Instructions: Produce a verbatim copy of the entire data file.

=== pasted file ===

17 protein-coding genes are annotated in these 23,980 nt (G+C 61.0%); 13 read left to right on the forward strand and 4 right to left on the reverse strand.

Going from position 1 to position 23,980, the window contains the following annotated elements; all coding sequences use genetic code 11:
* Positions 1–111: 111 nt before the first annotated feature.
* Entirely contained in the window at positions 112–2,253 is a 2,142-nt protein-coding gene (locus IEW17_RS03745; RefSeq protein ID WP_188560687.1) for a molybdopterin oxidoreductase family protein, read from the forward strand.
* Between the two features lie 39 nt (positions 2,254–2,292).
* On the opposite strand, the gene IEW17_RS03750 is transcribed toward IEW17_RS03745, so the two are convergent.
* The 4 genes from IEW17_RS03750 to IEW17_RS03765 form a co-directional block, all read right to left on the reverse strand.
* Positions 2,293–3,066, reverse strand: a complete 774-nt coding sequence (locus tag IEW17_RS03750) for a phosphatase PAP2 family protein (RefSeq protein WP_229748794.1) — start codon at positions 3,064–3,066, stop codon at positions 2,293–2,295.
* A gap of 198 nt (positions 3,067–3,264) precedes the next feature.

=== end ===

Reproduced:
17 protein-coding genes are annotated in these 23,980 nt (G+C 61.0%); 13 read left to right on the forward strand and 4 right to left on the reverse strand.

Going from position 1 to position 23,980, the window contains the following annotated elements; all coding sequences use genetic code 11:
* Positions 1–111: 111 nt before the first annotated feature.
* Entirely contained in the window at positions 112–2,253 is a 2,142-nt protein-coding gene (locus IEW17_RS03745; RefSeq protein ID WP_188560687.1) for a molybdopterin oxidoreductase family protein, read from the forward strand.
* Between the two features lie 39 nt (positions 2,254–2,292).
* On the opposite strand, the gene IEW17_RS03750 is transcribed toward IEW17_RS03745, so the two are convergent.
* The 4 genes from IEW17_RS03750 to IEW17_RS03765 form a co-directional block, all read right to left on the reverse strand.
* Positions 2,293–3,066, reverse strand: a complete 774-nt coding sequence (locus tag IEW17_RS03750) for a phosphatase PAP2 family protein (RefSeq protein WP_229748794.1) — start codon at positions 3,064–3,066, stop codon at positions 2,293–2,295.
* A gap of 198 nt (positions 3,067–3,264) precedes the next feature.